The American Recovery and Reinvestment Act (ARRA) of 2009 was signed into law by President Obama on February 17, 2009. The bill is intended to provide a stimulus to the U.S. economy in the wake of the economic downturn. The bill includes federal tax cuts, expansion of unemployment benefits and other social provisions such as domestic spending in education, health-care, and infrastructure-including the energy sector. It sets forth both short-term and long-term legislation to restore economic growth, create jobs and strengthen the American middle class. But what does it mean to you? Here are some key highlights of the tax relief for individuals: Payroll Checks Increase This Spring. The "Making Work Pay" Tax Credit will mean an additional $400 to $800 for many Americans. New withholding tax tables have been issued for employers, thereby increasing paychecks. This credit, however, begins to phase out for single taxpayers with an AGI of... read more

When you have to take the derivative of 2 variables being multiplied, we use the product rule. If we have f(x)g(x), the derivative will be:   (f(x)g(x))' = f(x)g'(x) + g(x)f'(x).   Now, the primes can be a little confusing when you are learning how to apply this for the first time, so lets denote the number 1 to f(x) and the number 2 to g(x), where 1 refers to f(x) and 2 refers to g(x). The product rule becomes easy to memorize.    Sing it to yourself: 1d2 + 2d1   Whenever you have a "d" in front of the number we denoted for the first part of the function, you take the derivative, and if there is no "d", we simply copy the exact same function.    Example: (x+4)(x² - 1)   Here, your 1 = (x+4) and 2 = (x² - 1).   We compute 1d2 + 2d1 = (x+4)(x² - 1)' + (x² - 1)(x+4)'   Notice that the functions you need to take... read more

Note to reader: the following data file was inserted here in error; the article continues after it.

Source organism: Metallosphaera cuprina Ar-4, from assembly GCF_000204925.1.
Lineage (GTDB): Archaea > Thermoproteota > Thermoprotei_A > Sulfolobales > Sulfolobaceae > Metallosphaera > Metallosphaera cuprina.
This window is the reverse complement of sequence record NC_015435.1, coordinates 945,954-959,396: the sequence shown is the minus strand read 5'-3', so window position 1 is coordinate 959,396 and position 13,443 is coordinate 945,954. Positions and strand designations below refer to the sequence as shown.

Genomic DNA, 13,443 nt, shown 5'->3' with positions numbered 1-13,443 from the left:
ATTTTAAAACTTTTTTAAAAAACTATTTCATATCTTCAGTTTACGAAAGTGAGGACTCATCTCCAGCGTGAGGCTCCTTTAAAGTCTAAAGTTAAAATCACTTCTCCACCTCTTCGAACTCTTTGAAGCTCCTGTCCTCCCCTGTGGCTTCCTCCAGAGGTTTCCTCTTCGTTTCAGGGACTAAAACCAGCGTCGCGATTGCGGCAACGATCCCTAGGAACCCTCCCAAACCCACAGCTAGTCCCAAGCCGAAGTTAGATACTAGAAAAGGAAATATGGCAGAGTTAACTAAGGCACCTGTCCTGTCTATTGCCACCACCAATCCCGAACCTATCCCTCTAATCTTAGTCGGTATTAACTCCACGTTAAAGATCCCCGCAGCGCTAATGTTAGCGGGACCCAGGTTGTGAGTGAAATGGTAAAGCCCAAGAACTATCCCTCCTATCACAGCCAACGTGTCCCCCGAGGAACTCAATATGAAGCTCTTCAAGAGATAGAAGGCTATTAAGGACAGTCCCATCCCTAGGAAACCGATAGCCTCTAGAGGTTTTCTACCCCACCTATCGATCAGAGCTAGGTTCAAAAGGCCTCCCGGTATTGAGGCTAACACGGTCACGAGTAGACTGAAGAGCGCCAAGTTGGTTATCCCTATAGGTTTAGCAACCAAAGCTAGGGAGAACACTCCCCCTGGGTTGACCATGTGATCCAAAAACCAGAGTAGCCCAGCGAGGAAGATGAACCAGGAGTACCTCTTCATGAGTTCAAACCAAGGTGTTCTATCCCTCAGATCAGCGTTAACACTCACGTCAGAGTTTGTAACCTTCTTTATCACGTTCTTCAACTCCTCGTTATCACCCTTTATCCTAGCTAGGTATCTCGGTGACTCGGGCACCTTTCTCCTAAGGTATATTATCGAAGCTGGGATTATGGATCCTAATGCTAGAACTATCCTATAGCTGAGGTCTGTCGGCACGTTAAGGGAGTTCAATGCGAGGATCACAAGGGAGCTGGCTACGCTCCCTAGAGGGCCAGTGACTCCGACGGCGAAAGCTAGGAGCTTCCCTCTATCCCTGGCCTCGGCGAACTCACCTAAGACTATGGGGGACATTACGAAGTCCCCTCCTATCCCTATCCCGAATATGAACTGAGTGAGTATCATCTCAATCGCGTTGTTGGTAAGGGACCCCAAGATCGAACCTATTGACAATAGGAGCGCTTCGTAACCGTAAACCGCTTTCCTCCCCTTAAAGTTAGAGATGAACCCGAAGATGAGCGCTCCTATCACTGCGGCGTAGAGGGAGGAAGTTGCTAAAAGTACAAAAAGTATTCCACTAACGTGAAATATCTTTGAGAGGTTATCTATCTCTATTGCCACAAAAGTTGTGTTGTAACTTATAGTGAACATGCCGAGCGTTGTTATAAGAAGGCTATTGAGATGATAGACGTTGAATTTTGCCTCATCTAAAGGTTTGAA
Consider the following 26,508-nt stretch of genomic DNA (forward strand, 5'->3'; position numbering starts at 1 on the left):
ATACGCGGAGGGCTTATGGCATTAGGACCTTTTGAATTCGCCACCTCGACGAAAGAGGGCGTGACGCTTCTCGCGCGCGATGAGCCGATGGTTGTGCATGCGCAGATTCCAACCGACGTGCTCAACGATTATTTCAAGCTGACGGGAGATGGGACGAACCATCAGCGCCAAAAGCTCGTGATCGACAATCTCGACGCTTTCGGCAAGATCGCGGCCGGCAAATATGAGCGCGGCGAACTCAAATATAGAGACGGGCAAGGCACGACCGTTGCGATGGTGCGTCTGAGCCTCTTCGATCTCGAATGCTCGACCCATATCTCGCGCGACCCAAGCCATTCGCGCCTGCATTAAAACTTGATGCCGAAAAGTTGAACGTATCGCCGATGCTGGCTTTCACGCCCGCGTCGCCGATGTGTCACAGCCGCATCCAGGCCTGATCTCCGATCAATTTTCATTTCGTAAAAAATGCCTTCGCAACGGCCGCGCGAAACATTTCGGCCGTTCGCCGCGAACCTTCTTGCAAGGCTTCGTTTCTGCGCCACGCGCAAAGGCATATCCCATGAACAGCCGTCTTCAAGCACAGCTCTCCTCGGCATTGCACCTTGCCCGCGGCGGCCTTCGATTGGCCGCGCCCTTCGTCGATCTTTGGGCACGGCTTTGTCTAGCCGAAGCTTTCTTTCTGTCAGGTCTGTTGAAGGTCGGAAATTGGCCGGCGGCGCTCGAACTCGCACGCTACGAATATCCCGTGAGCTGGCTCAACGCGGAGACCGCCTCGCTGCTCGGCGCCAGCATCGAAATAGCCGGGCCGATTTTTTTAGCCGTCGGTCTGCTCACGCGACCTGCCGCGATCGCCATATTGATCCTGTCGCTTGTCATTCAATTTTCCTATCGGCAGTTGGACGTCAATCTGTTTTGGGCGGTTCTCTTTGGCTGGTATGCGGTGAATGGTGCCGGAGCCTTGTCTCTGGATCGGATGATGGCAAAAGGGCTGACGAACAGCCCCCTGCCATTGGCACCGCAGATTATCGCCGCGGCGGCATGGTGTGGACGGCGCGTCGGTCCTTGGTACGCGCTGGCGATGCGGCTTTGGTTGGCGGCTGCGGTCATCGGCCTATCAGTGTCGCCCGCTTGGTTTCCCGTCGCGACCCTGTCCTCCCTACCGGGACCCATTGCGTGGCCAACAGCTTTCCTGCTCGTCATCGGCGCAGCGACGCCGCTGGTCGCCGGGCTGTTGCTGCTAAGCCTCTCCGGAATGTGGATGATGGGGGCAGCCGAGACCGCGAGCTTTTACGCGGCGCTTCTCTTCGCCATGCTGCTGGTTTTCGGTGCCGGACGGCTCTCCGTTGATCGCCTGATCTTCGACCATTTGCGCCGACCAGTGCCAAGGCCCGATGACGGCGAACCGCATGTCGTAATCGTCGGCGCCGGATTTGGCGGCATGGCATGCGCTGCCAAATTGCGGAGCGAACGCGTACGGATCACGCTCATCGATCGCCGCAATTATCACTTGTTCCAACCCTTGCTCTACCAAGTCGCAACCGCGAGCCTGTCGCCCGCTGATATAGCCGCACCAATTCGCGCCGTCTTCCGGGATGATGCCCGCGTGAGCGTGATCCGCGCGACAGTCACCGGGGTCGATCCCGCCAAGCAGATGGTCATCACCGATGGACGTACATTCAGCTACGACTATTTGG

Hey wyzant students,   It is my pleasure to tutor you all on which ever subject you wish to learn or become more fluent at, whether it be singing, piano lessons, spanish or English tutoring or Music in general.   Unfortunately, I will be out of my beautiful island, Puerto Rico, to the states for emergency reasons and then college reasons.    The student I still have until now may be able to get tutoring with me until May.  I will be our June-July then September-December.      May you all continue to develop your skills and be blessed!       Sara